On the other hand, if social media is making a significant contribution to firm visibility, then consider investing more with one caveat: continue to measure and analyze results, as there will come a time when you will witness diminishing returns from your investment.
3. Contributions of Email to Increasing Visibility
Other marketing strategists might disagree, but I believe that email is critical to firm visibility.
Email is one of the most measured and tracked of all marketing tools, and any time there’s an increase in open rates or click through rates, you’re growing your firm’s visibility.
The difficulty: you can only send email to individuals who have agreed to receive your emails!
What this means is that when it comes to visibility, an email strategy needs to have two components: (1) growing the base of individuals who opt in, and (2) getting more opens and clicks from those who have opted in.
In both cases, the metrics you see will drive how you allocate budget and resources to using email as part of your visibility activities. Low numbers of email opt-ins mean that you need to make an investment in reaching and motiving people to (for example) subscribe to your blog or newsletters. Low open and click rates means that you may need to make an investment in creative resources to reframe your messages and calls-to-action with better copywriting.
4. Contributions of Content to Increasing Visibility
Content rules the roost in this era of growth via digital strategies and tactics. In a blog post a bit further down the road, I’ll talk about content marketing in relation to lead generation, but now, let’s talk about it from the perspective of visibility.
Content works hand-in-hand with SEO and organic search results. In fact, search engines will give good, credible, helpful content a higher priority in search engine rankings than advertorial website pages. That means that for purposes of visibility, content organized around a key word will tend to work well. If you are using ungated content (i.e. content that doesn’t require a form), your efforts can be tracked and measured on a page by page visit in terms of numbers of visitors.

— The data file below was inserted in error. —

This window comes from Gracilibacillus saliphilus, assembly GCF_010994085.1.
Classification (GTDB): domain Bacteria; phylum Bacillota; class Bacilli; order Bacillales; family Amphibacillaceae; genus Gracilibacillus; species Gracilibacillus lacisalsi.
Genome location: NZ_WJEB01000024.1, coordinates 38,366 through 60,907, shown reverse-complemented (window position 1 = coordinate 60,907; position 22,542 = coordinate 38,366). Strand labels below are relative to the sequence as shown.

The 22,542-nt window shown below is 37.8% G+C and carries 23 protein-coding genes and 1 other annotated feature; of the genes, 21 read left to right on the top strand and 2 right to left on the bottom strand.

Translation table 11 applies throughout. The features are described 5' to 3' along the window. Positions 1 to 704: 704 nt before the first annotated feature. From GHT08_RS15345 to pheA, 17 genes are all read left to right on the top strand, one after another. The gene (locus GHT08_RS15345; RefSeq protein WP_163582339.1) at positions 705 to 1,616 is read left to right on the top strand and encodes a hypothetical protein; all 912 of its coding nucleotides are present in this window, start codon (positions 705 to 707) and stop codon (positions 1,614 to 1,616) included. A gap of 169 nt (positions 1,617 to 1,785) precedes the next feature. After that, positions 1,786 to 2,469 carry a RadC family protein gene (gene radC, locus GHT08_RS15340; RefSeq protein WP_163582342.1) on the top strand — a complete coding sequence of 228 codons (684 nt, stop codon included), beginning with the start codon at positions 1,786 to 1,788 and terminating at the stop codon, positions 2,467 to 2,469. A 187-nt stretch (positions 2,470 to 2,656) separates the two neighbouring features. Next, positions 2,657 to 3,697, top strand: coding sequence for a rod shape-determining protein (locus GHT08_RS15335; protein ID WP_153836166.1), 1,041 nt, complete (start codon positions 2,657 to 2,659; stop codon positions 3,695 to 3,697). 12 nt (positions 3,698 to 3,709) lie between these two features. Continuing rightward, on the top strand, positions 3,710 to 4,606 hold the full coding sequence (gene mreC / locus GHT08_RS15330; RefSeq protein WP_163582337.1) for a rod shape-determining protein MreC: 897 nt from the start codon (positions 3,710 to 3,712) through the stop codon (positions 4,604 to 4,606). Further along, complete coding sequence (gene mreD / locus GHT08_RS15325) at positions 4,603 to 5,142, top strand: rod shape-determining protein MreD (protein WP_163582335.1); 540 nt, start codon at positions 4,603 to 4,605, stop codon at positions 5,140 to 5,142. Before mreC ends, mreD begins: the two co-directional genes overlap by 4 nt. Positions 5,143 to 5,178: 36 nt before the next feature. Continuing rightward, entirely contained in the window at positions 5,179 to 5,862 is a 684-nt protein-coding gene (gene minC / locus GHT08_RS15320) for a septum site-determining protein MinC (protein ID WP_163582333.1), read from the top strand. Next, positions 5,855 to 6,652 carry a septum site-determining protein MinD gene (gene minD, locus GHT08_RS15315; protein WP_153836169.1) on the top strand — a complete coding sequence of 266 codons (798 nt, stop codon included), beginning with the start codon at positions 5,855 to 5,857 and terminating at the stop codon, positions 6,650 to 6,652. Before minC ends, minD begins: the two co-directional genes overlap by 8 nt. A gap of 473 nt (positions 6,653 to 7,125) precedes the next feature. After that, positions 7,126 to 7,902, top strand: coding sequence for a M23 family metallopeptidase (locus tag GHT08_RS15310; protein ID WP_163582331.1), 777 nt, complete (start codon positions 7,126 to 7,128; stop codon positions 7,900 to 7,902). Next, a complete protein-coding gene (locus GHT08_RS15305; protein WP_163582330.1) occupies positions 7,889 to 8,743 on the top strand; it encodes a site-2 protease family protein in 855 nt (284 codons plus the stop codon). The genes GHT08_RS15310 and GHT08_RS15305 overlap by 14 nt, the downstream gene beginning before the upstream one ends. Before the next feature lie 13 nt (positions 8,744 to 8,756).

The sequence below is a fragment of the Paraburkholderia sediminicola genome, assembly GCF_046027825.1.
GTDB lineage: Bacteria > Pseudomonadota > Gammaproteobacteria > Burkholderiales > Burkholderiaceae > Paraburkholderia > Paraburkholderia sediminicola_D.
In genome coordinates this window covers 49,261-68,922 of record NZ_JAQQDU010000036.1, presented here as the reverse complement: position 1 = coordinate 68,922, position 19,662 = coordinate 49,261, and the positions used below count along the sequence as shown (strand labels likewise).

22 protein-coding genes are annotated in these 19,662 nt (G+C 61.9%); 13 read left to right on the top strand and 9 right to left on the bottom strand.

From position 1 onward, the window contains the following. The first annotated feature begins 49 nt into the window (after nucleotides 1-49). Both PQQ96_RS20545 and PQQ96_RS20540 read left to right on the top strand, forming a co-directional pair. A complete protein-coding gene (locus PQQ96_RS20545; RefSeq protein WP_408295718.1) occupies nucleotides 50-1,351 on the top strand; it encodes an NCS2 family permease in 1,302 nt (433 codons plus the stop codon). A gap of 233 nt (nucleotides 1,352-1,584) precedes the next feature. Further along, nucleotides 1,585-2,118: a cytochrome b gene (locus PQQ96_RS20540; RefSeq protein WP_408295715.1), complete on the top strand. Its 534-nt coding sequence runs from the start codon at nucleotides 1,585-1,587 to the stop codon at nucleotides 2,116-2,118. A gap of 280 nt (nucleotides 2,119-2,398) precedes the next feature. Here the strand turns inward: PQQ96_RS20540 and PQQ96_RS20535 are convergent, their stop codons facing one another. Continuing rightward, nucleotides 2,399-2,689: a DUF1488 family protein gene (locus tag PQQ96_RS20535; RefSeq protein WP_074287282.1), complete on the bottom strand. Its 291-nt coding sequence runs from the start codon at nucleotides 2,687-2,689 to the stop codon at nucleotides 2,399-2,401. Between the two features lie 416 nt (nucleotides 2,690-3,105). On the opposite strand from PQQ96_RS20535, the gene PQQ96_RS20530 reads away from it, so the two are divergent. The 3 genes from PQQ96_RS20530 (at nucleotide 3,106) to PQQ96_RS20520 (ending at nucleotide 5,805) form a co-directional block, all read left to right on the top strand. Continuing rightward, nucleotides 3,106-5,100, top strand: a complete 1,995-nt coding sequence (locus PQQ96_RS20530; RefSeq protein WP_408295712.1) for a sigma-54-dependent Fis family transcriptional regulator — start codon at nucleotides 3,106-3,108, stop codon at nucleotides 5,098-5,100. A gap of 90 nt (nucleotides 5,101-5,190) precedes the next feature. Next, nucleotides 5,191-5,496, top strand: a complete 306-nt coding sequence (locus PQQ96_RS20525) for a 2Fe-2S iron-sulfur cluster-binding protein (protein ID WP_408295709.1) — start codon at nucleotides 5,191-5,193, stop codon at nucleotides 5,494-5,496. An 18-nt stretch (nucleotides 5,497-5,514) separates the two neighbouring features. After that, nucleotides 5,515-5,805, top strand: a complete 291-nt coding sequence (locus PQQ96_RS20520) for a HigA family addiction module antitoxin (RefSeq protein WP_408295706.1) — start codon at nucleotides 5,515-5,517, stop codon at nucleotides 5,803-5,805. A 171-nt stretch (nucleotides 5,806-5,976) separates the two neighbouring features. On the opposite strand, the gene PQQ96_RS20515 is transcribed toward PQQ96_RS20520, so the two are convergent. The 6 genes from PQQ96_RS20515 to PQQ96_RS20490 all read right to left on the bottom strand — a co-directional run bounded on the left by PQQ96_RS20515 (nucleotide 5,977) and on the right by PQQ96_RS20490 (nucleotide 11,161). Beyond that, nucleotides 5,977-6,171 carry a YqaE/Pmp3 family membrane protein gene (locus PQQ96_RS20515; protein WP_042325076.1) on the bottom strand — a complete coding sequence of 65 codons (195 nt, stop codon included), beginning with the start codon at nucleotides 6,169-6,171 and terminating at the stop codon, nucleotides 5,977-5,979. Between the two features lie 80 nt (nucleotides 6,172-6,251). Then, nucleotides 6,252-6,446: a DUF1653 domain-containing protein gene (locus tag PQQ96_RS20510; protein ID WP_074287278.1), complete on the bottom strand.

That data can be important, as content that you’ve identified with a high number of views can be promoted in emails, too.
However, my favorite type of content for purposes of visibility is blogging. From its role in SEO to personal branding to being a catalyst for lead generation, blogging as a tactic just can’t be beat. Your blog can be measured from the perspective of number of subscribers overall, as well as from the perspective of views to an individual post.
If you’re a boss, then seeing metrics about blog performance should give you insights as to whether to invest more time and resources into your blogging program, and where to make those investments. For example, with one of our clients, we saw that blogs written by subject matter experts in a separate niche were so popular, that the firm did a blog spinoff organized to promote that particular niche practice.
In the Land of the Blind …
You probably know the quote—the one about the one-eyed man being king in the land of the blind?
If you’re a boss, being blind about your marketing initiatives means that you’re probably misallocating budget to strategies and tactics that may not be getting results. Instead, you should be looking to those that can get you more visibility, and ultimately, more new business and more new customers.
It’s important for you to see marketing data on a regular basis—not only for purposes of understanding achievements (or lack thereof) when it comes to firm having ever greater levels of visibility and awareness, but also, for purposes of understanding lead generation, lead nurturing, and sales closes, wins, and losses.
Then, you’ll be able to play a leadership role with both eyes open!